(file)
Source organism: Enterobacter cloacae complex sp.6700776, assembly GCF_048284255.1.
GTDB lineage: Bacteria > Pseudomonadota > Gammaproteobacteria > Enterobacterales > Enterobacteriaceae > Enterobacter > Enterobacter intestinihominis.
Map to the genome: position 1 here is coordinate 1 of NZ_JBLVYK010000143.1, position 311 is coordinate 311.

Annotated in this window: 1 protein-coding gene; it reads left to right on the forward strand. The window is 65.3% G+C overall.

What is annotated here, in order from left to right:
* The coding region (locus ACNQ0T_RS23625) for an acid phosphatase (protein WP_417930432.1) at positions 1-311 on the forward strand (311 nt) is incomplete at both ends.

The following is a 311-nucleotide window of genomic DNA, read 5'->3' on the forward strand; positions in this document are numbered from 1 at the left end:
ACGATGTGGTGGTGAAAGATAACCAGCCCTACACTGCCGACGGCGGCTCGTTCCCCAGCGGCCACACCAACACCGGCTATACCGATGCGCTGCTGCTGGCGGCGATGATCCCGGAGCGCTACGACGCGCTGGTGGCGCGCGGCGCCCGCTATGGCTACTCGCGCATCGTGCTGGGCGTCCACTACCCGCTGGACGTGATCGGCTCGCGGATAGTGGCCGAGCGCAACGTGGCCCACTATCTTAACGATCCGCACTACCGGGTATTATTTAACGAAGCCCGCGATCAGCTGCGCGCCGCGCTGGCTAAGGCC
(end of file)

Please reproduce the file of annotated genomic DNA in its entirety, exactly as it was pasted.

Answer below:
Source organism: Enterobacter cloacae complex sp.6700776, assembly GCF_048284255.1.
GTDB lineage: Bacteria > Pseudomonadota > Gammaproteobacteria > Enterobacterales > Enterobacteriaceae > Enterobacter > Enterobacter intestinihominis.
Map to the genome: position 1 here is coordinate 1 of NZ_JBLVYK010000143.1, position 311 is coordinate 311.

Annotated in this window: 1 protein-coding gene; it reads left to right on the forward strand. The window is 65.3% G+C overall.

What is annotated here, in order from left to right:
* The coding region (locus ACNQ0T_RS23625) for an acid phosphatase (protein WP_417930432.1) at positions 1-311 on the forward strand (311 nt) is incomplete at both ends.

The following is a 311-nucleotide window of genomic DNA, read 5'->3' on the forward strand; positions in this document are numbered from 1 at the left end:
ACGATGTGGTGGTGAAAGATAACCAGCCCTACACTGCCGACGGCGGCTCGTTCCCCAGCGGCCACACCAACACCGGCTATACCGATGCGCTGCTGCTGGCGGCGATGATCCCGGAGCGCTACGACGCGCTGGTGGCGCGCGGCGCCCGCTATGGCTACTCGCGCATCGTGCTGGGCGTCCACTACCCGCTGGACGTGATCGGCTCGCGGATAGTGGCCGAGCGCAACGTGGCCCACTATCTTAACGATCCGCACTACCGGGTATTATTTAACGAAGCCCGCGATCAGCTGCGCGCCGCGCTGGCTAAGGCC